It is conventional wisdom that appellate courts read the briefs, hear oral arguments and then deliberate in secret. Although there is criticism of some trial judges about the degree with which they have been conferences or chamber discussions with lawyers it is an accepted practice. Just like every other appellate court the justices of the Wisconsin Supreme Court will continue to deliberate in private. The Wisconsin Supreme Court — in an administrative conference that was open to the public — rejected Chief Justice Abrahamson’s proposal by a 6 to 1 vote, AP reports.
If you want to know more about the press coverage of the Wisconsin proposal see:
Todd Richmond, Wis. Justices Kill Plan to Open Deliberations, Associated Press, September 15, 2011; Ed Treleven, Justices Decide Against Opening Deliberations to Public, Madison.Com, September 16, 2011; Adam Cohen, Justice on Display: Should Judges Deliberate in Public?, September 12, 2011; Nathan Koppel, Feuding Mires Wisconsin Court, Wall Street Journal, September 14, 2011.
Chief Justice Shirley Abrahamson proposed that the Supreme Court open up all of their court conferences to the public in an effort to promote greater civility between the justices. The Wisconsin Chief Justice said,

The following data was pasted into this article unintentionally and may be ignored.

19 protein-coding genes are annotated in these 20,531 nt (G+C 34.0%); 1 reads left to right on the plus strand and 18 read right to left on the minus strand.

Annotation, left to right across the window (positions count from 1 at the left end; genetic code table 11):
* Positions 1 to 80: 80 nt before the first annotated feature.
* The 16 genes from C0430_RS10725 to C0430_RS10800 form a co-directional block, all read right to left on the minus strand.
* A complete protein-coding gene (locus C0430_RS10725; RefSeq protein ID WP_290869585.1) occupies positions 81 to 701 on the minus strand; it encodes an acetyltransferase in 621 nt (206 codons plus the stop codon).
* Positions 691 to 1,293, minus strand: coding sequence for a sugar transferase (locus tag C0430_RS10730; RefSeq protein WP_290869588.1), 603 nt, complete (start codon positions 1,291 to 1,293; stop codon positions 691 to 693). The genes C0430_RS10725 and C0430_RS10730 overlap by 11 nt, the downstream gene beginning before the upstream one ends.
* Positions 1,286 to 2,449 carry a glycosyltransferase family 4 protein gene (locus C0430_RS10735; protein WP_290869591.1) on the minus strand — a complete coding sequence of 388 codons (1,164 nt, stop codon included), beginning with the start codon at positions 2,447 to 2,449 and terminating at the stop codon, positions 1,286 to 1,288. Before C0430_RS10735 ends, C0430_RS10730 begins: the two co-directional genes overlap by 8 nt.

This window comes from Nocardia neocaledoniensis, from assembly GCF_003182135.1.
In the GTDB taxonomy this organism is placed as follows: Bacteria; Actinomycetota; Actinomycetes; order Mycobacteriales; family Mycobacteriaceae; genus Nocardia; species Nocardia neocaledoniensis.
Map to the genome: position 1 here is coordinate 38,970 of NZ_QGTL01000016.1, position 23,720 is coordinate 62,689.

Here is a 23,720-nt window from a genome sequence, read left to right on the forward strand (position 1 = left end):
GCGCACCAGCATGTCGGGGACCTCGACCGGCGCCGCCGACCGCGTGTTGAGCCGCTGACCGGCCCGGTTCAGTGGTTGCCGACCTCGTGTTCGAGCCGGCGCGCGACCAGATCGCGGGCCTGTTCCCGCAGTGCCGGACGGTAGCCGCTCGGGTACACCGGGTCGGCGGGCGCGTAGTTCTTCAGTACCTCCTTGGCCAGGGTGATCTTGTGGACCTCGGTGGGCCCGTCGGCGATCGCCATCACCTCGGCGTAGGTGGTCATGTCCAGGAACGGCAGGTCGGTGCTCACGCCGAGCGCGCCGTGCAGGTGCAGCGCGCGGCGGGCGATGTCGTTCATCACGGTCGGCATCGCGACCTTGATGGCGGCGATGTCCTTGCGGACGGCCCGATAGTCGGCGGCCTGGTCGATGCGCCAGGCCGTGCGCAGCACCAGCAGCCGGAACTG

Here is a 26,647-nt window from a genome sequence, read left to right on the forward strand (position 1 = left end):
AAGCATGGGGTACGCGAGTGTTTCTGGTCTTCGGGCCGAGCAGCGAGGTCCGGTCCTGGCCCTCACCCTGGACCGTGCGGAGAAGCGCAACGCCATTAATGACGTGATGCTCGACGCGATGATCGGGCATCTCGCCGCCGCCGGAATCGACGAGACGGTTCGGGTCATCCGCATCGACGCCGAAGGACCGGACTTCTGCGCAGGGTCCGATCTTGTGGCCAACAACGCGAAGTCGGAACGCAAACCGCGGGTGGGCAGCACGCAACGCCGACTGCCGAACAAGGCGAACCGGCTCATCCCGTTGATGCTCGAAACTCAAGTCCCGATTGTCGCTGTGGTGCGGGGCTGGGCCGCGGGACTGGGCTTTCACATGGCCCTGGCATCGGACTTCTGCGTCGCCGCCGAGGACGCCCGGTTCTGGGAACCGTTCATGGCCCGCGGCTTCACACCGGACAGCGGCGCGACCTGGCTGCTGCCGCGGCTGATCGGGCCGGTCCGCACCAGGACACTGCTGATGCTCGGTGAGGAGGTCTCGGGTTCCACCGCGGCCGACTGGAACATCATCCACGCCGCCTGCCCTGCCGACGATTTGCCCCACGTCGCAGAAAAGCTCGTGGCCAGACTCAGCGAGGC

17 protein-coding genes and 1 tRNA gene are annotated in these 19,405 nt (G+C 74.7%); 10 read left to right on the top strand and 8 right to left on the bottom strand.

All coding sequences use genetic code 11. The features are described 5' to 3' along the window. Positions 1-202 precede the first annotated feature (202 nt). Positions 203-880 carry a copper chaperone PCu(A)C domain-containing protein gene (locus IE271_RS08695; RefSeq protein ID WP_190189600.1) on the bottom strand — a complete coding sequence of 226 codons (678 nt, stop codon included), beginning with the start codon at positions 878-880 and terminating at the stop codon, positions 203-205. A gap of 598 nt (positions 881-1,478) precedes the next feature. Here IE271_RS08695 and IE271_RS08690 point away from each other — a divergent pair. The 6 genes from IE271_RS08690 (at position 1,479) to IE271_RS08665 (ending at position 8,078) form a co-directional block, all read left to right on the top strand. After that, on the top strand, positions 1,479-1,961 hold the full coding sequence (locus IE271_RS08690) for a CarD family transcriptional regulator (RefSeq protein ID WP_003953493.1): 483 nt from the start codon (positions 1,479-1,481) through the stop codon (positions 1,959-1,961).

“[t]ransparency will help assure the public that we are working in a collegial fashion[.]”
Justice Annette Ziegler questioned whether public deliberations would turn the court into a reality television show, with camera crews following her into her office. Wisconsin has for decades allowed television cameras in virtually all of its trial courts.
Justice David Prosser raised the concern that remarks by justices during open deliberations could hand attorneys ammunition to challenge court rulings. “Clearly, this could influence what we say,” Prosser said. “It could stifle candor.”
So just how transparent should courts be?